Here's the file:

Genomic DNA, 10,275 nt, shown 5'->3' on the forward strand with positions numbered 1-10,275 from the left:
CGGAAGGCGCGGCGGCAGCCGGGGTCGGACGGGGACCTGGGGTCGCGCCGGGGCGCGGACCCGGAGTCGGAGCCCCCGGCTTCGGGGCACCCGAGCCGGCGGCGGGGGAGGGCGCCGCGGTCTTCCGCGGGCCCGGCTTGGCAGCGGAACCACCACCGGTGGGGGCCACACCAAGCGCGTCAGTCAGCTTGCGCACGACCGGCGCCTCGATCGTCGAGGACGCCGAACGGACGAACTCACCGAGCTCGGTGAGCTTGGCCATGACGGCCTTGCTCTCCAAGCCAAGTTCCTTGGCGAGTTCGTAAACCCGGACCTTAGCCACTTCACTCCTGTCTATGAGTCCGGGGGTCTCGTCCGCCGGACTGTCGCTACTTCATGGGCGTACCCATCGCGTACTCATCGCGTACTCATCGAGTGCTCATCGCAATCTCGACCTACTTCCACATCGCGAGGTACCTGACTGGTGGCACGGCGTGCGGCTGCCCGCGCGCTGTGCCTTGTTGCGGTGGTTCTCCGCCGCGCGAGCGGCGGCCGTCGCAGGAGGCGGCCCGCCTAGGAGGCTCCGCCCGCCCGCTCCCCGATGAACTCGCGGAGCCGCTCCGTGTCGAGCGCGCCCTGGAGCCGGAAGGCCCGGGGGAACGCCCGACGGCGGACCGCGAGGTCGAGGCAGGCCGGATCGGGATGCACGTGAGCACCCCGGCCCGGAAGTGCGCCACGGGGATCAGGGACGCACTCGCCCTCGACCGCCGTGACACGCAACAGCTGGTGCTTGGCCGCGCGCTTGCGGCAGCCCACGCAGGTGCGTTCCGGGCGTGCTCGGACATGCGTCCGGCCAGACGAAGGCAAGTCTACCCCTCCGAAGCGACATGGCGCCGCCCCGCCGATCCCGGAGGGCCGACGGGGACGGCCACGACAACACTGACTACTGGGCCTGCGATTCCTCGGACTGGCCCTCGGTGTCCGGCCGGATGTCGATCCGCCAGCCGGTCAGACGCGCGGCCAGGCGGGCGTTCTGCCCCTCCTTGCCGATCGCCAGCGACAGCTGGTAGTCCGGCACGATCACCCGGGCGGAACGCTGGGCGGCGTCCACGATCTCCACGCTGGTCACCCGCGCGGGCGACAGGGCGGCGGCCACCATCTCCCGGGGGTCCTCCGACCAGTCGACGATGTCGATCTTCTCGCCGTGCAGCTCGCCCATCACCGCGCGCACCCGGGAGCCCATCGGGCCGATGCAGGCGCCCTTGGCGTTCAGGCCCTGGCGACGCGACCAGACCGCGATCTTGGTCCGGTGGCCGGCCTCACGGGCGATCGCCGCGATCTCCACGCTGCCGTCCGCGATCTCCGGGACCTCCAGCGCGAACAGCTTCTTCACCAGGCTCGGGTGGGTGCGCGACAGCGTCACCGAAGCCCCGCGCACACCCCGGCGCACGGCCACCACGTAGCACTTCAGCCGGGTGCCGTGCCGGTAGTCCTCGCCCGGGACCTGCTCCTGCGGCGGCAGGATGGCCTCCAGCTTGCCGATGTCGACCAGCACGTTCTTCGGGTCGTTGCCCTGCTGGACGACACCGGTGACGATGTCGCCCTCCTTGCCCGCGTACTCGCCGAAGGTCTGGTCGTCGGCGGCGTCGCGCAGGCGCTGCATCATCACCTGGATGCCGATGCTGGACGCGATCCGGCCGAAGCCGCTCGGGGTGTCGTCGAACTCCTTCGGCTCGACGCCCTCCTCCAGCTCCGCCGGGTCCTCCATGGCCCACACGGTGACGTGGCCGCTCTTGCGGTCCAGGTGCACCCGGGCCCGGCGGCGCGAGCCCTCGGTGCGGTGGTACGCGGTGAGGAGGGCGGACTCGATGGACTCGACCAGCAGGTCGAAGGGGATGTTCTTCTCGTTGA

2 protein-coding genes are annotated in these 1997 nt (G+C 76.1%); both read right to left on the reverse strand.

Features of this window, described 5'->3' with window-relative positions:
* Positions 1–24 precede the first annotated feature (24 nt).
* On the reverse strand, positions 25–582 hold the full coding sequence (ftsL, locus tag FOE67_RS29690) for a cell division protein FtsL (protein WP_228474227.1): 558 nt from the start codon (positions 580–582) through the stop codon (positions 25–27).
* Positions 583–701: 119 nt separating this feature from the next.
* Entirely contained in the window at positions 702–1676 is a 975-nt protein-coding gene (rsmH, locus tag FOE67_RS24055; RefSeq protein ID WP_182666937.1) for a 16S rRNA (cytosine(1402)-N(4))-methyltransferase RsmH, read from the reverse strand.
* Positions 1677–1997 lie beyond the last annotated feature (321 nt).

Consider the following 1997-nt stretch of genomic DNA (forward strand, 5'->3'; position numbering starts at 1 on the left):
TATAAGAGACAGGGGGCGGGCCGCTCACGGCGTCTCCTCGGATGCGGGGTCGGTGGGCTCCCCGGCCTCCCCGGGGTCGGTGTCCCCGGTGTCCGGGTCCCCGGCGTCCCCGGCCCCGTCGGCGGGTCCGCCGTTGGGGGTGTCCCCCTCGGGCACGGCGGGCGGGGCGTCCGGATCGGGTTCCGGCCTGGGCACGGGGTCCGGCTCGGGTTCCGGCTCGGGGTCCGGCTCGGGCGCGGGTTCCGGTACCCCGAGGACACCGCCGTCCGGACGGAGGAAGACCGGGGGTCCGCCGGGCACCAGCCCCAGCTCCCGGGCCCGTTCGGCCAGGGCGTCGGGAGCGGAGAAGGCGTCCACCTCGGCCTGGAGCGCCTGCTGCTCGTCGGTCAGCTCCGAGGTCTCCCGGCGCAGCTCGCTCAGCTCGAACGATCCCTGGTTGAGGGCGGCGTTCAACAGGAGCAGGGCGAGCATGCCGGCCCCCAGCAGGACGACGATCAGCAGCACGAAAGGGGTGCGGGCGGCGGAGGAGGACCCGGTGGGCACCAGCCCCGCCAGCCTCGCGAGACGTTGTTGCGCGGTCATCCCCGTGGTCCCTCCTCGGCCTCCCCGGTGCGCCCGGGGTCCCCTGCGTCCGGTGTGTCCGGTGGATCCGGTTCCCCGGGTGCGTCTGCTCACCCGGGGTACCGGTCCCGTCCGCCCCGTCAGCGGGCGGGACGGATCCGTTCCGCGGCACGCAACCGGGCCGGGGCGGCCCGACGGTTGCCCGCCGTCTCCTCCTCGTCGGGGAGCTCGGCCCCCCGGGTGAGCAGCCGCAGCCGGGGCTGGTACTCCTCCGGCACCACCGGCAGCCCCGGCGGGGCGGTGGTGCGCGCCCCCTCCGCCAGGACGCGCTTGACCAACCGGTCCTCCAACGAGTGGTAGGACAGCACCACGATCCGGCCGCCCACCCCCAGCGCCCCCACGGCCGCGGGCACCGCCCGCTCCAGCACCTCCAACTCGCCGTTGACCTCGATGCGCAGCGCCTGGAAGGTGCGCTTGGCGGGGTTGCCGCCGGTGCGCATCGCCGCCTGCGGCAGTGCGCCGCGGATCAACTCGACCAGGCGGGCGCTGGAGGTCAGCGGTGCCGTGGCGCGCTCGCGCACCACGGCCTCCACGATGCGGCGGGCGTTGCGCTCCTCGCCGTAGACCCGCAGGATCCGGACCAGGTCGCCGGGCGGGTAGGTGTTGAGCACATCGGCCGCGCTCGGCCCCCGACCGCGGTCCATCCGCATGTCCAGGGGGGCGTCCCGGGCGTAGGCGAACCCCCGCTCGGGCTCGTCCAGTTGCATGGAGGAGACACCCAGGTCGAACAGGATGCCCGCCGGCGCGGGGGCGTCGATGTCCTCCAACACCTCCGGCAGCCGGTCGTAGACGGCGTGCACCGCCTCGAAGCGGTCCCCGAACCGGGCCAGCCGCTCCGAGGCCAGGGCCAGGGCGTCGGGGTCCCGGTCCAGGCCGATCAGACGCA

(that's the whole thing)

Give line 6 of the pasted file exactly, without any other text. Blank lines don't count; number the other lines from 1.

* On the reverse strand, positions 25–582 hold the full coding sequence (ftsL, locus tag FOE67_RS29690) for a cell division protein FtsL (protein WP_228474227.1): 558 nt from the start codon (positions 580–582) through the stop codon (positions 25–27).